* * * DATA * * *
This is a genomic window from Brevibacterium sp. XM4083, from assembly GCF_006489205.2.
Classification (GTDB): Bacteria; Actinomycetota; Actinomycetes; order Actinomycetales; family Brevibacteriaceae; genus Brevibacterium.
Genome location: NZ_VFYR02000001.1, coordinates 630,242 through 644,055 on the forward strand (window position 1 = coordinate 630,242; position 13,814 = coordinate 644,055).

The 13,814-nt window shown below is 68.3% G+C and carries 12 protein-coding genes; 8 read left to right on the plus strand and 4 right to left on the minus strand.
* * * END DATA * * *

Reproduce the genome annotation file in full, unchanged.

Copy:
This is a genomic window from Brevibacterium sp. XM4083, from assembly GCF_006489205.2.
Classification (GTDB): Bacteria; Actinomycetota; Actinomycetes; order Actinomycetales; family Brevibacteriaceae; genus Brevibacterium.
Genome location: NZ_VFYR02000001.1, coordinates 630,242 through 644,055 on the forward strand (window position 1 = coordinate 630,242; position 13,814 = coordinate 644,055).

The 13,814-nt window shown below is 68.3% G+C and carries 12 protein-coding genes; 8 read left to right on the plus strand and 4 right to left on the minus strand.